Insight - The Critical Role of Space Data in Addressing Climate Change

Thursday, November 4, 2021

On October 31, world leaders met in Glasgow, United Kingdom for the 26th UN Climate Change Conference of the Parties (COP 26), billed by scientists and world leaders as one of the last chances for humanity to take the needed steps to reduce greenhouse gas emissions and avert the more drastic potential effects of climate change. The scientific evidence for a changing climate and how it can and will affect water resources, food production, sea levels, extreme weather, and many other aspects of human life is irrefutable. The two-week-long event sought to bring key parties together to drive action on implementing the Paris Agreement and the UN Framework Convention on Climate Change and also come to new global agreements on additional ways to tackle climate change. 

Our ability to make better decisions on climate change depends on understanding what is happening, including the magnitude of those changes, the rate at which they occur, and our ability to predict and mitigate them.  In her opening speech at the 2018 COP in Katowice, Poland, UN General Assembly President María Fernanda Espinosa Garcés emphasized, “If you can’t measure it, you can’t manage it.” 

Observations of the Earth from space have played a crucial role in measuring and documenting the effects of climate change from the moment when humanity began to realize how our actions were affecting the health of the planet. In 1987, NASA satellite data confirmed the presence of a growing hole in the ozone layer over the south pole and helped the public conceptualize and demand action, leading to Montreal Protocol, one of the first international agreements that attempted to address the problem of climate change. Now, more than ever, space-based data enables scientists to better understand the impact of various activities on the climate and helps policymakers determine the best strategies for responding to those impacts.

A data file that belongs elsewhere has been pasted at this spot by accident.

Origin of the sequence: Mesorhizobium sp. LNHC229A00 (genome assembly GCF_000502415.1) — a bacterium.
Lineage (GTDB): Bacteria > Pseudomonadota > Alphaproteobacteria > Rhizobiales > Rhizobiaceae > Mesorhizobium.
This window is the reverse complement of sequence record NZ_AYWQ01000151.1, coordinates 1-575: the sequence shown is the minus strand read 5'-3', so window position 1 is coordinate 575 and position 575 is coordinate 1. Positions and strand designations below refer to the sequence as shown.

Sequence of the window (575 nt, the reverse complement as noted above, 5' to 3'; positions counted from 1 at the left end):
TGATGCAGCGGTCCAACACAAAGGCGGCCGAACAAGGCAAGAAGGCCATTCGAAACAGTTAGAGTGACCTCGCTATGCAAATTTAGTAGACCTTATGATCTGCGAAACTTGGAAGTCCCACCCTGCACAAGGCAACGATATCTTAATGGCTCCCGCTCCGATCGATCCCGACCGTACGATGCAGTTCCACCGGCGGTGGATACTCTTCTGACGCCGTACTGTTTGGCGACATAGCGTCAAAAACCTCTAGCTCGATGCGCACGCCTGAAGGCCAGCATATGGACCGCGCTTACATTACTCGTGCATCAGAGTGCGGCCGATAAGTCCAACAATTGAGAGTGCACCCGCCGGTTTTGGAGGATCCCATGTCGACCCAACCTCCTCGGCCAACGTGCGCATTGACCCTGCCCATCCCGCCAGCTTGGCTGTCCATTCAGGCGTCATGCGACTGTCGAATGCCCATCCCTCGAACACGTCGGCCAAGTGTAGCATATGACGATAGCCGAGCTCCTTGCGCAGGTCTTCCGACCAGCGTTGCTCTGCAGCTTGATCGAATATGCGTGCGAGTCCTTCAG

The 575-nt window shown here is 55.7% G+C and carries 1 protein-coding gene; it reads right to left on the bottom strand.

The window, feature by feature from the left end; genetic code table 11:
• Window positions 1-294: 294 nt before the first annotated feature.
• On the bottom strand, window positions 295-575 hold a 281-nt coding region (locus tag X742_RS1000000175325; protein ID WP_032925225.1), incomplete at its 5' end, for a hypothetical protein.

In remarks at Secure World Foundation’s 2021 Summit for Space Sustainability, Waleed Abdalati, the Director of Cooperative Institute for Research in Environmental Sciences at University of Colorado Boulder (CIRES) and former NASA Chief Scientist, explained in detail why satellite data is so valuable. He stressed that satellites are able to provide foundational knowledge because they can provide information on large-scale behaviors in inaccessible places, because they allow for analysis of signals across the full electromagnetic spectrum, and because they provide large-scale perspective of global processes and the interactions among the elements of the Earth system. In his words: 

When we observe and understand, we get better at predicting. Taking these data, and understanding the processes at work, and improving our models accordingly allows us to better predict the future, better understand what we're in for, better prepare for what's coming, and better mitigate the changes that will happen. Ultimately and ideally, this information through the direct observations or how we inform our models informs policy, informs our choices. 

Using satellites, we've measured sea level rise reliably since the early 1990s and can now estimate future rises not only globally, but location by location. Groups use satellite data to better track and respond to wildfires. Resources, such as the Global Forest Watch, are available that make it possible to monitor what is happening to distant tropical forests almost in real time through satellite imagery. For example, right now, onegroup  is working to produce high-quality, actionable data on methane emissions from the oil and gas industry with a view to providing this data free of charge across the globe. The set of examples discussed here could obviously be much longer: everything from monitoring freshwater algae blooms to improving weather data to tracking wildlife migrations could be enhanced via space data collection.  

But the importance of space to combating climate change means we also need to consider the challenges associated with creating and disseminating this important data. We need continued investments in space-based assets to ensure continuity in data and better access to data, training and systems. Further, we need to ensure that policymakers understand the critical importance of space data for addressing climate change, and other global challenges, and that they take steps to ensure space sustainability. 

Without strong action now and in the future, climate change will drive unthinkable changes in human health, economic livelihood, and overall well-being. We cannot take the correct actions without good data and we can’t continue to get good data unless we protect the space environment. 

Last updated on November 4, 2021